Managing and retaining talent is viewed as HR’s biggest challenge over the next two years, according to a new survey by Hays.

Sixty per cent of HR directors polled for the DNA of an HR Leader report – published in association with CIPD Middle East – said it would be their most significant area of focus during that time period.

Chris Greaves, managing director, Hays Gulf Region, said the workforce in the region had always been transient, but that the challenging economic climate of the past two years, coupled with the continuous influx of new business ventures, amounted to a more competitive landscape for organisations.

“As a result, reducing staff turnover and retaining top talent is of much greater significance to employers than previous years,” he said. “Not only is top talent a critical factor to organisational success, the costs associated with finding, hiring and training resource are also substantial. It is therefore not surprising that retention and talent management are high on the list of priorities.”

Greaves said employers faced a twofold challenge. “Not only must they benchmark their offerings above that of the competition, but they must also keep costs to a minimum,” he said. “Raising pay rates is only a short-term solution to reducing staff turnover and one which is both outdated and unsustainable in today’s market.”

Hannah McDermott, director of HR consultancy People Plus, agreed that companies must benchmark their offerings. “Benefits, not just salaries, should be taken into account. The working environment, amenities and commute play a key factor too,” she said.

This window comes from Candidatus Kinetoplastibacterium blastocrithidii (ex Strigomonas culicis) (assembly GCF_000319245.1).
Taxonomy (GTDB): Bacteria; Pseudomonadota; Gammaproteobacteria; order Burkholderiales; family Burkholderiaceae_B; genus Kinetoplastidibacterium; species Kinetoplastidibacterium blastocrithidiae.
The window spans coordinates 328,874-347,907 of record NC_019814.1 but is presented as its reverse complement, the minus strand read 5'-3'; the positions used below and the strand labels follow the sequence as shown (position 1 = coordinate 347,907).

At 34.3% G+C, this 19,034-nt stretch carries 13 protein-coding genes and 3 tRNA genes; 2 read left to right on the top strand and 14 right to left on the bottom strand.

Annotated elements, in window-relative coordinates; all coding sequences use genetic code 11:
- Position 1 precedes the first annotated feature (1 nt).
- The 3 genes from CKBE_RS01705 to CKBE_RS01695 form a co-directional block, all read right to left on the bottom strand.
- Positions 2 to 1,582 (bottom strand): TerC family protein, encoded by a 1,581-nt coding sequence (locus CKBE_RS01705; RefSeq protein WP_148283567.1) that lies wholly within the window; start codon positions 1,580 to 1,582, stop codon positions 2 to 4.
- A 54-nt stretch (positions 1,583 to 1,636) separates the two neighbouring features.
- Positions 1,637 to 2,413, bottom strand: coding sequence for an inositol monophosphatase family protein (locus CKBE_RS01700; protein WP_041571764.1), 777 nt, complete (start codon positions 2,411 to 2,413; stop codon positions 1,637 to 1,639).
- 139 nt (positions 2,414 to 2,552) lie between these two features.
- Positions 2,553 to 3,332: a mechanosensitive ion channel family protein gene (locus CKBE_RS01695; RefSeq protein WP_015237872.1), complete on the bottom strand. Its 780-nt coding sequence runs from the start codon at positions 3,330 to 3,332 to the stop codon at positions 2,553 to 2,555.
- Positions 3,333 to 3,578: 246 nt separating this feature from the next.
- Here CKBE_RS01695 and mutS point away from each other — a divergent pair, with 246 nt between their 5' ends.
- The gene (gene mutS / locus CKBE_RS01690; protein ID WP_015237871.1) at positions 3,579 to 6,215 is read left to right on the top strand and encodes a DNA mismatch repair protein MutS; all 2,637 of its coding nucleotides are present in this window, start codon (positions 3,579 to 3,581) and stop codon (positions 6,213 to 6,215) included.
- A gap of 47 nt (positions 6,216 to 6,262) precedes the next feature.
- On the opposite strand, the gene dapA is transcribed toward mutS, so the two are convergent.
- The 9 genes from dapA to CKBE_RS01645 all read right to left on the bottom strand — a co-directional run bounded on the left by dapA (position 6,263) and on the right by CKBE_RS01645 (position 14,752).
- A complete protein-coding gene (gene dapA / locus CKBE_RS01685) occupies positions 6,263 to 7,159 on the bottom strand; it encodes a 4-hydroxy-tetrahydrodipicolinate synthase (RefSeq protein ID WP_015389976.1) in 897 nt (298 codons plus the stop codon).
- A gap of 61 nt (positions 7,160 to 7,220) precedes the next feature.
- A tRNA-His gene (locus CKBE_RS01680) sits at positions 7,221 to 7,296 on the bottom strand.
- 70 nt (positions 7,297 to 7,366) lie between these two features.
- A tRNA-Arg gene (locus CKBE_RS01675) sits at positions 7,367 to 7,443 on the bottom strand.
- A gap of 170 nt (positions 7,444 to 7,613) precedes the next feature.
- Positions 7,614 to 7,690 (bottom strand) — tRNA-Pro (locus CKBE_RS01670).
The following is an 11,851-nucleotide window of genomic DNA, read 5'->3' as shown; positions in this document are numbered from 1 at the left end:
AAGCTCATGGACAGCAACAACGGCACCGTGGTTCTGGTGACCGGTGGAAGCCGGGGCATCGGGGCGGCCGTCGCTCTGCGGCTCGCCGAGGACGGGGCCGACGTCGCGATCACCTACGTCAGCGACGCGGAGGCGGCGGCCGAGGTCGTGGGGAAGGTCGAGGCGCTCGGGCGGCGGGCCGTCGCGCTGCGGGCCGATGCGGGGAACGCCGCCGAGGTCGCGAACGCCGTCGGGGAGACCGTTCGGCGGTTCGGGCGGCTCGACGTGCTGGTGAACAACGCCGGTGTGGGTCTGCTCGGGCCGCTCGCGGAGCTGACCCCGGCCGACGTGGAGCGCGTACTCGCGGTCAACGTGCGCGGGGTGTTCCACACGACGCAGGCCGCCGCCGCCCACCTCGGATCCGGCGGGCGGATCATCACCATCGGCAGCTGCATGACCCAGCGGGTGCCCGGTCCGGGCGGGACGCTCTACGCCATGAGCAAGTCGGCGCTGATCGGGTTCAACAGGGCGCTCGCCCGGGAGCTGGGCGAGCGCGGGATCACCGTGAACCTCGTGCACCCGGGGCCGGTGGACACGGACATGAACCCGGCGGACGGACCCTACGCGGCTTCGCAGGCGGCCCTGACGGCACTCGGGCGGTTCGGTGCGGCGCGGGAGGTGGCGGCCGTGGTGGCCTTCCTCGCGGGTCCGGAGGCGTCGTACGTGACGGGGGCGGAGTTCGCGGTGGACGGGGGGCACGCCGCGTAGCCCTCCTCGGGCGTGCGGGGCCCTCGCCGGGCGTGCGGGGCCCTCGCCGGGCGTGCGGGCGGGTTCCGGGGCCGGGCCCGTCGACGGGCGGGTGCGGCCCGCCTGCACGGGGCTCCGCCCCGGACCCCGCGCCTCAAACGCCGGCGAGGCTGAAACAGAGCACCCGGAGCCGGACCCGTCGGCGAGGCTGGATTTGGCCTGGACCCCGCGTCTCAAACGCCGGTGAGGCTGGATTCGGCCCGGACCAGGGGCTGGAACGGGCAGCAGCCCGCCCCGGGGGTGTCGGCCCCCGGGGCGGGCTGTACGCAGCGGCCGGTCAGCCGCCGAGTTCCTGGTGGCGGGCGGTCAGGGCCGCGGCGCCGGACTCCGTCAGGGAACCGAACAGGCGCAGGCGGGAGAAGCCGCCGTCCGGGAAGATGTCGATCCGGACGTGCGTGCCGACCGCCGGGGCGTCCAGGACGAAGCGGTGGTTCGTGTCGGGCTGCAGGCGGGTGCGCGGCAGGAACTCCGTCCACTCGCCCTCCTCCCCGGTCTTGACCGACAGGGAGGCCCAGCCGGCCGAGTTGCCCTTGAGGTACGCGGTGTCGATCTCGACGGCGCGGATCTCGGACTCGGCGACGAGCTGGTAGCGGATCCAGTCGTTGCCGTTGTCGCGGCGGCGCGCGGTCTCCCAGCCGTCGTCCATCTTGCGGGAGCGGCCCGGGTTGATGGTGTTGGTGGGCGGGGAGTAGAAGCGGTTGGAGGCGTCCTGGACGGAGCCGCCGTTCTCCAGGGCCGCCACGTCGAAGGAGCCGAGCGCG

McDermott believes that if companies have not already created the right culture to retain talent, they could be too late. “Retention strategies should include relevant and positive learning and performance development programmes that are based on employee needs, not wants, which open opportunities for progression and personal development, and empower and build confidence in individual and co-worker capability. This will in turn instil a greater sense of loyalty,” she said.

“Key to this is strong mid and senior management that know the direction and role they play in the business and can manage and lead effectively, inspiring those around them.

The integration of senior HR professionals within the businesses they serve was suggested, in the report, as being one of the secrets to successfully retaining employees.

“HR should be visibly partnering with the business at all levels and providing guidance to employees – and then HR will be able to gauge the temperature of the business and pre-empt retention issues,” said McDermott.

Hays’ 2017 GCC Salary & Employment Report, published earlier this year, found that 57 per cent of working professionals in the GCC were looking to switch employer this year.

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